Mud racing: Kukerin Creekbed run

Good clean fun? Hell no, this is Kukerin Creekbed racing!

Photographers: Brian White

With its V8 engine roaring, the jacked-up 4×4 ute rounds the top turn and fires over a few bumps and down into the waist-deep pond with as much momentum as it can gather, sending mud flying into the crowd. There’s no such thing as ‘just a spectator’ at Kukerin. If you stand at the fence, then figure on copping some mud before the day is through. They reckon mud racing is like sex, it’s better when it’s dirty.

First published in the January 2014 issue of Street Machine. The next event in in September 2024, keep an eye out for updates here.

If you don’t know where Kukerin is, well, you’re probably not alone. For starters it’s in Western Australia, and about 300km south-east of Perth. It’s not the middle of nowhere, but we reckon you can see it from there.

I reckon it’s more fun getting dirty. You’ve just got to learn to close your mouth

They used to run an ag show – or agricultural show – there for decades, but more recently it’s become some sort of mud mecca for those who want to leave the big city lights behind, and just kick back and relax for the weekend. They used to run tractor pulls as well, but not anymore. “The tractor pull guys wanted too much money to come,” says club president Nick Green. “It all started as a way to bring more people to the local ag show, but there’s no ag show now, it’s just the burnouts and the creek bed run.”

The burnouts and the creek bed events run concurrently, which means the spectators never get bored. “There’s always something to watch, even if it’s raining,” Nick says.

Which was the case this year; the burnouts only got through one round before the clouds opened up, and they reckon it’s the first time that’s happened. “We even had to pump water out of the mud track because it was over full,” Nick adds. “We like people to get through the whole course because it takes time to drag them out. But we try and slow them down too, because if they’re going fast, it gets a bit dangerous.”

The creek bed cars are cobbled together using whatever’s laying around, so most of them look like rejects from Mad Max and they wear names like King Brown Racing and Loose Goose. They fire around a 400m-long track with a series of mud bogs of varying depths. There are classes for 2wd and 4wd, but without exception they’ve all been jacked up and almost all of them are running petrol V8s. The rules are pretty laid back; all you need is a helmet and seat belt – and maybe a rollbar if you’ve got an open vehicle. “Most guys are adding rollbars themselves now,” Nick reckons. “But we try and keep it pretty simple, so it’s cheap.”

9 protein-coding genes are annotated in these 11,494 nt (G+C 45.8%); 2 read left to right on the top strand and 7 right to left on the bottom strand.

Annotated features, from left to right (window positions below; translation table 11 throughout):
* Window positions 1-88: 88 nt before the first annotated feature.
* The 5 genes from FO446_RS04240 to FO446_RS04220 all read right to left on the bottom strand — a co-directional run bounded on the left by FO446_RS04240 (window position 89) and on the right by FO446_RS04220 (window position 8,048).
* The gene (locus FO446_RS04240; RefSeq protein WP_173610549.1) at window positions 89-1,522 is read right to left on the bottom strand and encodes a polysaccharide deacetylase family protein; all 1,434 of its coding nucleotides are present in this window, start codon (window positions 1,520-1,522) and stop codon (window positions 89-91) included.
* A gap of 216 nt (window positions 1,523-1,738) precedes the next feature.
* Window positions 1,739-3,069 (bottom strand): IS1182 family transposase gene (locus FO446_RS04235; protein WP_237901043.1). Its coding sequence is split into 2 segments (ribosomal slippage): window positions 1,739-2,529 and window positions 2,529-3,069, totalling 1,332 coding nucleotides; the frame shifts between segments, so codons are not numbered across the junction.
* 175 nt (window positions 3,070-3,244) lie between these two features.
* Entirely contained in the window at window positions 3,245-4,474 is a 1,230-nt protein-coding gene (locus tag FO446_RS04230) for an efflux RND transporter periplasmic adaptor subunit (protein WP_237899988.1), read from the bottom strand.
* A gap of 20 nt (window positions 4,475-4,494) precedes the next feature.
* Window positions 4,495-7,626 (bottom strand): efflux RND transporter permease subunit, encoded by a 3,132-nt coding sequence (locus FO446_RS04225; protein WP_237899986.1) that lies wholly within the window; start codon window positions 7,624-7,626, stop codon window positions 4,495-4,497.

Nick’s own ride is one of the most popular to hit the track, and it only takes a glance to see why. Who wouldn’t love watching a Mazda Bongo van jacked up over mini-tractor tyres with a V8 powerplant screaming around in the mud?

This is Nick’s fourth Bongo van. The first became a tractor puller after he bought it from the wreckers for $50; just for the brand new tyres it was wearing. He’s still got that sitting in the shed, but it’s been retired and he’s pouring all his efforts into the mud runner.

“I built it in six weeks about four years ago,” Nick says. Over recent years it’s copped a few improvements, but basically it’s perched above a 4×4 F100 chassis to keep it up out of the weeds, and there’s a tunnel-rammed 350 Chev with a C6 auto to give it some grunt. Chunky tyres help it rip through the course and there’s an external cage to help keep it all together if it goes over – which it did this year.

“My mate’s wife Pauline was in there with me. Most people either go really quiet, or they’re screaming, but she was laughing the whole way,” Nick says. “But the Bongo is looking a bit crooked now.” Even with the roll over, the little Bongo finished runner-up, and it won last year, so it’s certainly a capable machine.

“Most guys run water squirters with the wipers going the whole time, but I don’t run a windscreen. I reckon it’s more fun getting dirty. You’ve just got to learn to close your mouth.”